Our Second in a Series of Interviews with Bocuse d’Or USA Team Members as They Prepare for the International Culinary Competition
[Ed. Note: Periodically throughout 2016, we’ll check in with key figures from the Bocuse d’Or USA team that will compete in Lyon in January 2017. The team operates under the auspices and support of Ment’or BKB, the foundation led by Thomas Keller, Daniel Boulud, and Jérôme Bocuse.]
Chef Mathew Peters has had a front-row seat to the highs and lows of the US efforts at the Bocuse d’Or since the direction of the American squad was taken over by Thomas Keller, Daniel Boulud, and Jérôme Bocuse in 2008. A longtime member of the Thomas Keller Restaurant Group (he has toggled back and forth between Per Se and The French Laundry) Peters threw his toque in the ring for the 2017 team and won the honor of competing in a tryout event in Las Vegas last December. We recently spoke to Matt to check in and see how the early phase of his preparations is going.
[Note: This interview has been edited for length and clarity.]
Tell me a little about yourself. Where were you cooking before Per Se and how long have you been there?
I started at Le Cordon Blue in Pittsburgh, Pennsylvania. I worked at a few places in Pittsburgh. A friend of mine had the opportunity to go down to Naples, Florida, and reached out to me. I did some research and found out about The Dining Room at the Ritz-Carlton. I moved everything to Naples, and worked in the hotel, which had a Greenbrier-esque training program. I had the chance to to work in The Dining Room for Franck Steigerwald from Maestro restaurant [just outside] DC. When they started closing The Dining Room down, I decided to move to New York City to further my education, then found my way to Adour Alain Ducasse at the St. Regis. After about a year and a half, I applied to Per Se and was hired. After three years, I was promoted to sous chef, then Chef [Keller] reached out to me and asked me if I’d come out to The French Laundry. I worked there for two years with Tim Hollingsworth, then Chef [David] Breeden, who was executive sous chef at Per Se, then I was asked to come back to New York City.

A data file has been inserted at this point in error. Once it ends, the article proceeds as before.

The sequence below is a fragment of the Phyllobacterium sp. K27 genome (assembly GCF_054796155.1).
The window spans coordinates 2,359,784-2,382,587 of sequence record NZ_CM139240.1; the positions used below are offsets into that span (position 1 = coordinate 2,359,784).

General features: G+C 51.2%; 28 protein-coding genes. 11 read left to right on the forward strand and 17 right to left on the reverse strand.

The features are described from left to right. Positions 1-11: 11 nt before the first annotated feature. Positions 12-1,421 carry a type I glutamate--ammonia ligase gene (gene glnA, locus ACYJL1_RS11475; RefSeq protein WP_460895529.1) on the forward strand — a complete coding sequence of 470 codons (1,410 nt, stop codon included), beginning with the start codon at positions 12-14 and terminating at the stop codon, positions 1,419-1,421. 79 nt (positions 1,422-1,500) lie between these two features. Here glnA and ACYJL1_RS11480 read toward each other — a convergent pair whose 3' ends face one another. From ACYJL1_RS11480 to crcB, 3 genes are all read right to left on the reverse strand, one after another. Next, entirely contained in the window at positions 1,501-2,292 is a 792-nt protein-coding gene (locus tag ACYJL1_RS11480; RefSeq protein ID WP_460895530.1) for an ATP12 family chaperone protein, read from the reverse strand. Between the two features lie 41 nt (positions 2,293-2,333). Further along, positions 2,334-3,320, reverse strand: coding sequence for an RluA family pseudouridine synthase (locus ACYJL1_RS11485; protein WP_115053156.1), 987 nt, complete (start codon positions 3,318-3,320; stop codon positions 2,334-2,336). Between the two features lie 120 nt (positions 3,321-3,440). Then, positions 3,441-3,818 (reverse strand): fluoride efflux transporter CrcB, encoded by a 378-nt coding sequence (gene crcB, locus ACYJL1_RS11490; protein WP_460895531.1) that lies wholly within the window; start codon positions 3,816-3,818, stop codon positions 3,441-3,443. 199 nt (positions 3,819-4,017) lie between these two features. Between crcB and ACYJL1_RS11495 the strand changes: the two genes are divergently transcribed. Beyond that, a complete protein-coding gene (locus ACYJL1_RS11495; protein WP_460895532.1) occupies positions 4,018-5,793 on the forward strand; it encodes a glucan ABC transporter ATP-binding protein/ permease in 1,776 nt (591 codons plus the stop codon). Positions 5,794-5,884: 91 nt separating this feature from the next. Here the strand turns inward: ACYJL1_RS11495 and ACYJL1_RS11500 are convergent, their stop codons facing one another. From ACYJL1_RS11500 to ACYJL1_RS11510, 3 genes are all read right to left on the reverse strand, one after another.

There’s often a story about how chefs and commis connect for this event. Anything good there about you and your commis, Harrison Turone?
Harrison and I had never met before the competition. I struggled trying to find somebody who’d be of age. [Ed. Note: Bocuse d’Or rules dictate that the commis can be no older than 22 at the time of the competition.] At a Michelin-caliber place [in the United States] you don’t get anybody under the age of twenty or twenty-one, so I missed a few people by a month or two. Every single person I went to, one after another … one kid was just a week over the limit. Then I started reaching out to other chefs in the area, to [Team USA coach] Phil Tessier, to other Thomas Keller Restaurant Group properties. Harrison was working at Ad Lib and everybody was [saying], “There’s a young kid at Ad Lib, you should reach out to him. He’d be a great candidate.”